Short commutes don’t need special shoes, special clothes or a special reason. Put on your normal shoes and ride down to the pub. Nothing special. Same goes for riding to work. You don’t need special shoes, Zipp wheels and a post-ride rub down if you’re not doing proper riding. Some proper cyclists I know won’t bother riding to work if it’s just 10km. Too short. Thankfully, I’m not a proper cyclist. I’ll happily knock over 10 km for beer, movies, work, Pho, a surf or because I was bored and it was nice outside. And for that I don’t need to change shoes.
3. Makes You Look More Cyclingy
Bingo! Now we’re getting to the crux of the matter. What better way to let everyone know you’re a cyclist than by looking all cyclingy and stuff when you arrive. Shirt with a little zip down the front, appropriately labeled and logoed shorts, and some shoes that scream to the world, I cycle.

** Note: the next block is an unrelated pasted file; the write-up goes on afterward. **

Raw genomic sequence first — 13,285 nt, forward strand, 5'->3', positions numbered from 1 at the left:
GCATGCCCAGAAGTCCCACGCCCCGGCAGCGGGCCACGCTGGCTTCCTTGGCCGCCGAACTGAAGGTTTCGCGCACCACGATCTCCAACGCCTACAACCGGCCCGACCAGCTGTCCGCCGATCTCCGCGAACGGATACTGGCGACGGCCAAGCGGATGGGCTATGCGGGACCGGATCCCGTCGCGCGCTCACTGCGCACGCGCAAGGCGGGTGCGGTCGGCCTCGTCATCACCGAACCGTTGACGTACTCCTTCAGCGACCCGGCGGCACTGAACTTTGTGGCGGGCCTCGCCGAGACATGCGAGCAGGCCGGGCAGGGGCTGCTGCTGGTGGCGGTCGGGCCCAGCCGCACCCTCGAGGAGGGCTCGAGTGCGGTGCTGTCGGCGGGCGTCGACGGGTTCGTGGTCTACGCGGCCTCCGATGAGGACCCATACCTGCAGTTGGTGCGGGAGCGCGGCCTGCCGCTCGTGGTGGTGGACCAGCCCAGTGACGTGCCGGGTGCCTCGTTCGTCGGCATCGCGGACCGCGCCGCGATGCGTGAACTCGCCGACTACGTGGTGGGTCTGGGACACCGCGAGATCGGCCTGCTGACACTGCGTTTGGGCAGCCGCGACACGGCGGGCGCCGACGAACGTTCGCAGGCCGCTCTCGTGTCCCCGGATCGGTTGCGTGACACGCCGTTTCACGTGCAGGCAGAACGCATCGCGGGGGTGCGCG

But do you really? If you’ve just knocked over a 10km commute to work then you’re not really cycling. You’re commuting. You know, like what Dutch people do in suits and dresses. Why then play dress-ups and pretend to be all Tour de Francey if what you’re doing is so unremarkable that about ten billion Chinese did it until recently? Until they got money enough for cars and now they have this instead:
I bet they’re all clipped in.
We love to be recognized as cyclists. It’s why we wear Apres Velo shirts.
We have bike tattoos.
Carefully curated cycling cap collections designed to match our fastidious maintained moustaches:
And I wear my Five Tens everywhere. Oh yeah, I tell myself it’s because they’re so damned comfortable. Or because I’m wearing them in. But really it’s because it makes me feel so very cyclingy. Even when I’ve driven to the market for veges, the right kind of person will know my Five Tens make me a cyclist. A proper hard core one at that. If I wasn’t buying carrots I’d totally be ripping off a road gap. Or, you know, watching someone else do it on You Tube.